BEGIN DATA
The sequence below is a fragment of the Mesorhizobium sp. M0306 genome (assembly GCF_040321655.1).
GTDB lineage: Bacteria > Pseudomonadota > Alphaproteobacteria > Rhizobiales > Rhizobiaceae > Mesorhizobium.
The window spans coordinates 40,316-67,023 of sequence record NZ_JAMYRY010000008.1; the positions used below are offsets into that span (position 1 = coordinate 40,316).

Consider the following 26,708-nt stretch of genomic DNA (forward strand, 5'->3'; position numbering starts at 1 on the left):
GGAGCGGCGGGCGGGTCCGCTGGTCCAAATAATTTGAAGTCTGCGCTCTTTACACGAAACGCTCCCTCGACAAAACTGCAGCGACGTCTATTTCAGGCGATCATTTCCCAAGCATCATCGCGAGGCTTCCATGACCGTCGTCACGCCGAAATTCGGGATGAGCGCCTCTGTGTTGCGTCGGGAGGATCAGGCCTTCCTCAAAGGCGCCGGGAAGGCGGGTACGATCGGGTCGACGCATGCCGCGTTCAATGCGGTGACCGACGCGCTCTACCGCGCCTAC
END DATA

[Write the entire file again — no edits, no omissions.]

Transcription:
The sequence below is a fragment of the Mesorhizobium sp. M0306 genome (assembly GCF_040321655.1).
GTDB lineage: Bacteria > Pseudomonadota > Alphaproteobacteria > Rhizobiales > Rhizobiaceae > Mesorhizobium.
The window spans coordinates 40,316-67,023 of sequence record NZ_JAMYRY010000008.1; the positions used below are offsets into that span (position 1 = coordinate 40,316).

Consider the following 26,708-nt stretch of genomic DNA (forward strand, 5'->3'; position numbering starts at 1 on the left):
GGAGCGGCGGGCGGGTCCGCTGGTCCAAATAATTTGAAGTCTGCGCTCTTTACACGAAACGCTCCCTCGACAAAACTGCAGCGACGTCTATTTCAGGCGATCATTTCCCAAGCATCATCGCGAGGCTTCCATGACCGTCGTCACGCCGAAATTCGGGATGAGCGCCTCTGTGTTGCGTCGGGAGGATCAGGCCTTCCTCAAAGGCGCCGGGAAGGCGGGTACGATCGGGTCGACGCATGCCGCGTTCAATGCGGTGACCGACGCGCTCTACCGCGCCTAC